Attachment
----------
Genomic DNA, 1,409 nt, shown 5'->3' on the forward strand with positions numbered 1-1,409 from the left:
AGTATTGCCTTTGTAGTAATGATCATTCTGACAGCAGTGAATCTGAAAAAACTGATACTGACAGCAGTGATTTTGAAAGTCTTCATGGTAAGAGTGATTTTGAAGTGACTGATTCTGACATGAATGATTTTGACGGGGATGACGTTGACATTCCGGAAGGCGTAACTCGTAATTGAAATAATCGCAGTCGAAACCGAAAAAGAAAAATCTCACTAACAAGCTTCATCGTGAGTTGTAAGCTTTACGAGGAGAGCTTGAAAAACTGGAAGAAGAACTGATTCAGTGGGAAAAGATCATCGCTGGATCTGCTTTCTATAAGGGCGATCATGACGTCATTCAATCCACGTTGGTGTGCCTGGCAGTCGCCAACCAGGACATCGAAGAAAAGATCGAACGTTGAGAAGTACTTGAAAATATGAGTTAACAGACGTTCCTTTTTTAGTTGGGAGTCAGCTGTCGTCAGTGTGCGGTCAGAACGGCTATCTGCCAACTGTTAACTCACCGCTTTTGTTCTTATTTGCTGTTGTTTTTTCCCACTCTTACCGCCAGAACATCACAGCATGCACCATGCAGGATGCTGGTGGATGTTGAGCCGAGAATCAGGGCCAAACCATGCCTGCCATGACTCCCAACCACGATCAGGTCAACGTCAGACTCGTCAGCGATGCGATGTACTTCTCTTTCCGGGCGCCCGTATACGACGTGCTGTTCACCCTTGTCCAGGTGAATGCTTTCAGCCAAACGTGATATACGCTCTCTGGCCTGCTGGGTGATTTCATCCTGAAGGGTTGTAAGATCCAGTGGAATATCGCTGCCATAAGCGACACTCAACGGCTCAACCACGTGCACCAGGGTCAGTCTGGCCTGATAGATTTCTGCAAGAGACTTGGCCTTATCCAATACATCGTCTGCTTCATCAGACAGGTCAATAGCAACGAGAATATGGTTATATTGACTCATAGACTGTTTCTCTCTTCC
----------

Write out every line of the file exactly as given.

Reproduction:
Genomic DNA, 1,409 nt, shown 5'->3' on the forward strand with positions numbered 1-1,409 from the left:
AGTATTGCCTTTGTAGTAATGATCATTCTGACAGCAGTGAATCTGAAAAAACTGATACTGACAGCAGTGATTTTGAAAGTCTTCATGGTAAGAGTGATTTTGAAGTGACTGATTCTGACATGAATGATTTTGACGGGGATGACGTTGACATTCCGGAAGGCGTAACTCGTAATTGAAATAATCGCAGTCGAAACCGAAAAAGAAAAATCTCACTAACAAGCTTCATCGTGAGTTGTAAGCTTTACGAGGAGAGCTTGAAAAACTGGAAGAAGAACTGATTCAGTGGGAAAAGATCATCGCTGGATCTGCTTTCTATAAGGGCGATCATGACGTCATTCAATCCACGTTGGTGTGCCTGGCAGTCGCCAACCAGGACATCGAAGAAAAGATCGAACGTTGAGAAGTACTTGAAAATATGAGTTAACAGACGTTCCTTTTTTAGTTGGGAGTCAGCTGTCGTCAGTGTGCGGTCAGAACGGCTATCTGCCAACTGTTAACTCACCGCTTTTGTTCTTATTTGCTGTTGTTTTTTCCCACTCTTACCGCCAGAACATCACAGCATGCACCATGCAGGATGCTGGTGGATGTTGAGCCGAGAATCAGGGCCAAACCATGCCTGCCATGACTCCCAACCACGATCAGGTCAACGTCAGACTCGTCAGCGATGCGATGTACTTCTCTTTCCGGGCGCCCGTATACGACGTGCTGTTCACCCTTGTCCAGGTGAATGCTTTCAGCCAAACGTGATATACGCTCTCTGGCCTGCTGGGTGATTTCATCCTGAAGGGTTGTAAGATCCAGTGGAATATCGCTGCCATAAGCGACACTCAACGGCTCAACCACGTGCACCAGGGTCAGTCTGGCCTGATAGATTTCTGCAAGAGACTTGGCCTTATCCAATACATCGTCTGCTTCATCAGACAGGTCAATAGCAACGAGAATATGGTTATATTGACTCATAGACTGTTTCTCTCTTCC